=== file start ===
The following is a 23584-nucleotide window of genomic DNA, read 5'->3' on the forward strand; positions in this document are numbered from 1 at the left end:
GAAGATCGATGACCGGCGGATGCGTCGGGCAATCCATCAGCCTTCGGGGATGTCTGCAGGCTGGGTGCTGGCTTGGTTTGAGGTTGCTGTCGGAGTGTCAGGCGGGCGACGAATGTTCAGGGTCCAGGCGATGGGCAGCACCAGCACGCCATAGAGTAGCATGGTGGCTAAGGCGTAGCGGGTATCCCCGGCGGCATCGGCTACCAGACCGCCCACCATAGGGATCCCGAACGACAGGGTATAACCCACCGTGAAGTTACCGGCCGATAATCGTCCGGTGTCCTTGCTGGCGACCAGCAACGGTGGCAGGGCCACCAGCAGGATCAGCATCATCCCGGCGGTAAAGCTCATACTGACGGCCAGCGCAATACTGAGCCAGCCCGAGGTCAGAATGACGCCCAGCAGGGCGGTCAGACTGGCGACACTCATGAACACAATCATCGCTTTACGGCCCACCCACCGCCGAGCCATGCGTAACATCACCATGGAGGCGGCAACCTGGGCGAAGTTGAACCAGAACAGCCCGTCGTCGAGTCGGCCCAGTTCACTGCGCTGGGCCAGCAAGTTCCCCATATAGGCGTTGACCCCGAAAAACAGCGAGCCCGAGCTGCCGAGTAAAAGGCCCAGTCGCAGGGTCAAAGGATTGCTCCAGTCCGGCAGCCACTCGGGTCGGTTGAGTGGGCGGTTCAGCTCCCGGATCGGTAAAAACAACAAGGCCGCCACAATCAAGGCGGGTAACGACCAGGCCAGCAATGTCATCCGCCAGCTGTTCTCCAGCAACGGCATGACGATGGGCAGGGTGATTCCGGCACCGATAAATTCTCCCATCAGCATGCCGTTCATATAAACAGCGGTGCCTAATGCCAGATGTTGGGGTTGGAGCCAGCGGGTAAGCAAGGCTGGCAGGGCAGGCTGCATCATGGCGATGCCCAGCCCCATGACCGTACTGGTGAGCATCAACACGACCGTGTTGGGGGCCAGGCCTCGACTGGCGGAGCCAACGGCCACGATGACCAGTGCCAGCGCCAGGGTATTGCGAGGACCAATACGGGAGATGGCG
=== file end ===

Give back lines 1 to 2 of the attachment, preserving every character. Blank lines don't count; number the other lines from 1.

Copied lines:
The following is a 23584-nucleotide window of genomic DNA, read 5'->3' on the forward strand; positions in this document are numbered from 1 at the left end:
GAAGATCGATGACCGGCGGATGCGTCGGGCAATCCATCAGCCTTCGGGGATGTCTGCAGGCTGGGTGCTGGCTTGGTTTGAGGTTGCTGTCGGAGTGTCAGGCGGGCGACGAATGTTCAGGGTCCAGGCGATGGGCAGCACCAGCACGCCATAGAGTAGCATGGTGGCTAAGGCGTAGCGGGTATCCCCGGCGGCATCGGCTACCAGACCGCCCACCATAGGGATCCCGAACGACAGGGTATAACCCACCGTGAAGTTACCGGCCGATAATCGTCCGGTGTCCTTGCTGGCGACCAGCAACGGTGGCAGGGCCACCAGCAGGATCAGCATCATCCCGGCGGTAAAGCTCATACTGACGGCCAGCGCAATACTGAGCCAGCCCGAGGTCAGAATGACGCCCAGCAGGGCGGTCAGACTGGCGACACTCATGAACACAATCATCGCTTTACGGCCCACCCACCGCCGAGCCATGCGTAACATCACCATGGAGGCGGCAACCTGGGCGAAGTTGAACCAGAACAGCCCGTCGTCGAGTCGGCCCAGTTCACTGCGCTGGGCCAGCAAGTTCCCCATATAGGCGTTGACCCCGAAAAACAGCGAGCCCGAGCTGCCGAGTAAAAGGCCCAGTCGCAGGGTCAAAGGATTGCTCCAGTCCGGCAGCCACTCGGGTCGGTTGAGTGGGCGGTTCAGCTCCCGGATCGGTAAAAACAACAAGGCCGCCACAATCAAGGCGGGTAACGACCAGGCCAGCAATGTCATCCGCCAGCTGTTCTCCAGCAACGGCATGACGATGGGCAGGGTGATTCCGGCACCGATAAATTCTCCCATCAGCATGCCGTTCATATAAACAGCGGTGCCTAATGCCAGATGTTGGGGTTGGAGCCAGCGGGTAAGCAAGGCTGGCAGGGCAGGCTGCATCATGGCGATGCCCAGCCCCATGACCGTACTGGTGAGCATCAACACGACCGTGTTGGGGGCCAGGCCTCGACTGGCGGAGCCAACGGCCACGATGACCAGTGCCAGCGCCAGGGTATTGCGAGGACCAATACGGGAGATGGCG